News / Middle East

Yemen Troops Fight Tribal Forces, New Turn in Revolt

A Yemeni doctor checks on a tribesman loyal to Sheik Sadeq al-Ahmar, the head of the powerful Hashid tribe, who was injured Tuesday in clashes with Yemeni security forces, in a hospital in Sanaa, Yemen, May 25, 2011
A Yemeni doctor checks on a tribesman loyal to Sheik Sadeq al-Ahmar, the head of the powerful Hashid tribe, who was injured Tuesday in clashes with Yemeni security forces, in a hospital in Sanaa, Yemen, May 25, 2011
Elizabeth Arrott

Heavy fighting in Yemen's capital between government troops and forces loyal to a powerful tribal chief mark an escalating shift in the unrest roiling the country for nearly four months.

Plumes of smoke rose from the street battles in Sanaa, as President Ali Abdallah Saleh's troops fought members of Sheikh Sadeq al-Ahmar's Hashid tribe for a third day.

Dozens of people have been killed in the fighting that followed Saleh's rejection Sunday of a deal to step down.

The block-by-block clashes bring a new element to the unrest: The president Wednesday blamed Hashid tribesmen of provocative acts that are dragging Yemen into a civil war.

Speaking to reporters in Sana'a, Saleh said troops loyal to al-Ahmar, whose tribe is among the country's most influential, are trying to occupy key government ministries.

Witnesses in the capital report some offices already were under Hashid control. The Secretary General of the Gulf Cooperation Council, which brokered the transition deal, appealed to all sides for calm.

Abdullatif Al Zayani late Tuesday urged a peaceful solution to the impasse, as well as an immediate end to the fighting. The GCC has suspended mediation, but al-Zayani expressed hope it could be revived, adding the Gulf initiative is the only peaceful solution now available.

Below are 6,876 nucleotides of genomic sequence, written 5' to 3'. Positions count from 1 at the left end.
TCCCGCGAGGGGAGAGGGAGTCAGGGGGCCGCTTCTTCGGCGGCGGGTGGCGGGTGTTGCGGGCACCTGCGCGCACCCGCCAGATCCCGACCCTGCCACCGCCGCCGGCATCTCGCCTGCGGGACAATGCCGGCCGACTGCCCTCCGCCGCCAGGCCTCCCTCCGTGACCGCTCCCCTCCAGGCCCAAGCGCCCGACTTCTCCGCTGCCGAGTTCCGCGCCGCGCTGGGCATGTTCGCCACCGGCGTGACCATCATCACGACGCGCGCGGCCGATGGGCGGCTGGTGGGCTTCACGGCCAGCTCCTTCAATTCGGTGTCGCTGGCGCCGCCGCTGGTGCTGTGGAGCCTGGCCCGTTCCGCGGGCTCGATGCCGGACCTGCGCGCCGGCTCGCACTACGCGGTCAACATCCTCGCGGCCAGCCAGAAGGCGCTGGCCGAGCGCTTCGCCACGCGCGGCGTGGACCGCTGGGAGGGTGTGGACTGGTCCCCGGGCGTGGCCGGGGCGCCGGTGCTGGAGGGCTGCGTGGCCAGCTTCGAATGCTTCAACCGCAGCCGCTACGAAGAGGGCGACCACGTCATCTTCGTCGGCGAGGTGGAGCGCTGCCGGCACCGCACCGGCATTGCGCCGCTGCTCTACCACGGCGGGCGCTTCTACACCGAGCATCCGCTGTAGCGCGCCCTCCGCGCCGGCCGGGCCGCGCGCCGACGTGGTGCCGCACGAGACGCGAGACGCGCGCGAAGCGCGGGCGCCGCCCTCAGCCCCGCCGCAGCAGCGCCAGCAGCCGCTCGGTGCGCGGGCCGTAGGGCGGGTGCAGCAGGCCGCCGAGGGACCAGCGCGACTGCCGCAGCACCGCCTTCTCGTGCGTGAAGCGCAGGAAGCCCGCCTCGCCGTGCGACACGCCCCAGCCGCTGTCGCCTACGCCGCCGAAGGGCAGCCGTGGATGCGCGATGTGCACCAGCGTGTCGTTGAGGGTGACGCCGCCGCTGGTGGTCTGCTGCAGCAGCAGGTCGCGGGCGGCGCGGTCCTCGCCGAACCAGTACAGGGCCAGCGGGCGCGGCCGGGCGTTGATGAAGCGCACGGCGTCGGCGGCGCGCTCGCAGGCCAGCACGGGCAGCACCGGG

Saleh's rejection Sunday was the third time he backed out of a pact aimed at ensuring a transition to a more democratic state.

In London on Wednesday, U.S. President Barack Obama, in a news conference with British Prime Minister David Cameron, urged Saleh "to move immediately on his commitment to transfer power."

There are indications more tribes may be willing to join the Hashids in siding with Yemen's anti-government movement, one inspired by the popular political uprisings in Egypt and Tunisia.

And in the view of Yemeni political analyst Hakim al Masmari, the increase of the tribal element may be something Saleh might not mind.

"Showing people that Yemen will enter a crisis the more tribes are entering the capital, the more of a chance that Saleh remains in power to show the world that the crisis will continue and a civil war will happen and that, if he goes, Yemen will not be safe," said Masmari.

Pointing to the threat of tribal unrest is the latest of warnings from Saleh, as protests to his 30-year rule have increased. He has said that without his leadership, al Qaida in the Arabian Peninsula, the local terror offshoot, could gain ground - an alarming prospect for Yemen's ally, the United States.

And he has suggested that Shi'ite Iran could press its cause in the country - a major concern to the Sunni leaders of Saudi Arabia, another key backer.

Political analyst Masmari also is worried that the recent clashes are already adding to Yemen's instability.

"President Saleh's forces attacked the Ahmar family, so what we see now is that family is defending themselves more than attacking, however, they have gone over the limits," he said. "They are defending themselves, but also occupying government offices and headquarters."

It's just such fighting that prompted the U.S. embassy to close its doors until at least Thursday. Masmari said the dire situation might push the protesters, and foreign nations, to more action.

"The protesters' options are, number one: They are weighing the option of marching to the president palace to force him out of power," said Masmari. "And number two, they are counting on the international community to put more pressure on Saleh to leave power seriously, without the bloodshed of the Yemeni people."

Masmari argues that international mediators could apply much more direct pressure on the president - the questions is, do they want to.

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